Pathways / Lines of Desire
It is an important aspect of ‘heritage’, in the broader sense, that some parts of our major highways still follow the earlier paths of wallabies and other animals, which followed the natural lay of the land and the direction of Aboriginal people.
The first people of Australia, the local Aboriginals, established the first tracks and trails by directing the indigenous game to particular areas through fire stick farming so that they could hunt and trap them and by following and intervening with the animals pathways to water.
Aboriginal people established trade routes and paths of travel throughout Australia.
Billibilleri and Derrimut are two of the local people that were here at the beginning of the white man’s history in this region. They had a way of living that was different to and much older than European history.
Billibilleri was born about 1791 and died on August 10th 1846. He was a leader of the Gunung-Willam-Balluk clan of the Woiworung tribe and his family owned the rights to quarry a particular stone from Mt. William, near Lancefield, that was traded throughout Victoria and far into New South Wales. He was a stone axe maker and trader. Billibilleri, known as Jacky Jacky to the Europeans, was a powerful figure in his day and was said to be a signatory to the ‘Batman Treaty’. Many of Billibilleri’s descendants live and work in Melbourne today.
Derrimut of the Bunurong was commemorated by the early settlers of Melbourne for saving them from a planned attack and massacre by the Woiworung by informing them through a young member of the European party, who he befriended, of the impending attack.
William Buckley passed this way. William Buckley, the legendary ‘wild white man’ who lived with the Aborigines for thirty years after escaping from the penal settlement in Sorrento in 1802, walked in Footscray.
After being re-united with Europeans he spent some time travelling between Melbourne and his adopted tribe on the Barwon, crossing the Maribyrnong at Footscray.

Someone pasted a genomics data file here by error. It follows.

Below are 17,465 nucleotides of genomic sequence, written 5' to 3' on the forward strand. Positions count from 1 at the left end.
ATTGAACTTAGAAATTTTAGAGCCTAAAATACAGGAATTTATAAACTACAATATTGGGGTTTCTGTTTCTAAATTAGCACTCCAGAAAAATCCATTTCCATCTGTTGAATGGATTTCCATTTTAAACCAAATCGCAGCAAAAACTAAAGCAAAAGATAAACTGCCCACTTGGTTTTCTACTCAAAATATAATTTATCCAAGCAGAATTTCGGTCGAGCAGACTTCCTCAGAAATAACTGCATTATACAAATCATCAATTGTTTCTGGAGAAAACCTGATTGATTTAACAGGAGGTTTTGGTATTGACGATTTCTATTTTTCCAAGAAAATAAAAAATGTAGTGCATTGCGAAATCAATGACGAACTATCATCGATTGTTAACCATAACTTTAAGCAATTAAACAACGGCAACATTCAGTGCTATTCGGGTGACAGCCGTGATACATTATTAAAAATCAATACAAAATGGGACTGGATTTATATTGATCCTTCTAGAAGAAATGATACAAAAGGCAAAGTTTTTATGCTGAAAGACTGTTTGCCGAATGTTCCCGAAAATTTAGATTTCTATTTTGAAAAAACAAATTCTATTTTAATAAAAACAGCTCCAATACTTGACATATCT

The article in the Footscray Advertiser on October 18, 1934 says early settlers of Footscray got information from him regarding Batman’s presence in Footscray. There is also a rumor that Buckley built a chimney somewhere in Footscray.
What bearing do the tracks established by people like Billibilleri and the wanderings of William Buckley have on our understanding of the growth of Footscray. The paths that people used and travelled are probably as important to survey as the sites. After all many of the sites are established simply as stopping points along these pathways.
Buckley was just one of thousands who criss-crossed this section of river, probably millions by now. Some passed through and left no trace. Some left an indelible imprint on the growing community, one way or another.
The paths travelled in the early days were slow and difficult. There were no roads, no railway and no bridges. People walked and rode horses and crossed the river by punt or ford. Travellers between Williamstown and Melbourne or Melbourne and the west in general crossed the Maribyrnong at fords further upstream in the Braybrook – Keilor area. This meant a lot of extra walking.
So punts and ferries were brought into the operation at certain key points like the Maribyrnong area in Footscray, just north of the Yarra Junction, and a number of ferry services came and went in the first few years. One of the first was organised in 1839 by captain William Lonsdale, the first police Magistrate of the young Port Phillip settlement from 1836-39.
Woman played an important role in establishing colonial communities and infrastructure during this time. Particularly newly arrived migrants from Ireland, refugees from the potato famine, who established farms, pubs and punts over the river. More information is incuded on the page ‘Irish Women‘.
As there were no roads travellers tended to follow the contours of the land or the tracks of others, one of these natural pathways from Williamstown and Geelong passed diagonally through what is now known as Grimes Reserve directly down to the punt. The footpath through Grimes Reserve still more or less basically follows this original trail.
This natural ‘trail’ continues as Moreland Street that takes road traffic to Williamstown now. Moreland Street is at an odd angle to the rest of the later roads in the immediate area, partly because it was built on the natural walking trail that followed the trail of people and horses walking from the punt.